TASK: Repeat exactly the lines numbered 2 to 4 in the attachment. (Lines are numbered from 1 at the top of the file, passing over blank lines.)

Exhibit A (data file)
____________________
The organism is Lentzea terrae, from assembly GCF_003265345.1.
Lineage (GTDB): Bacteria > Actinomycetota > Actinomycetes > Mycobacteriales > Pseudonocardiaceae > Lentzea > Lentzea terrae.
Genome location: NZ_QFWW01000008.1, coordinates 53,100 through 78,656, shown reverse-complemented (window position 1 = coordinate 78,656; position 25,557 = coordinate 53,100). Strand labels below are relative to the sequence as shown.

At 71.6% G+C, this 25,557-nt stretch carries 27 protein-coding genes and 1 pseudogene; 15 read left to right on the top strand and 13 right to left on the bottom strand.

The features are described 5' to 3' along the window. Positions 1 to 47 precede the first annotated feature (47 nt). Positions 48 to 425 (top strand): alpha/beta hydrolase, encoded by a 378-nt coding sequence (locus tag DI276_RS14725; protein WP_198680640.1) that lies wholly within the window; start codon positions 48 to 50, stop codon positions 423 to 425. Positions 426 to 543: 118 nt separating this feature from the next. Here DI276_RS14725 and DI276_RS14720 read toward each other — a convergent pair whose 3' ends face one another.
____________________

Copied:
Lineage (GTDB): Bacteria > Actinomycetota > Actinomycetes > Mycobacteriales > Pseudonocardiaceae > Lentzea > Lentzea terrae.
Genome location: NZ_QFWW01000008.1, coordinates 53,100 through 78,656, shown reverse-complemented (window position 1 = coordinate 78,656; position 25,557 = coordinate 53,100). Strand labels below are relative to the sequence as shown.

At 71.6% G+C, this 25,557-nt stretch carries 27 protein-coding genes and 1 pseudogene; 15 read left to right on the top strand and 13 right to left on the bottom strand.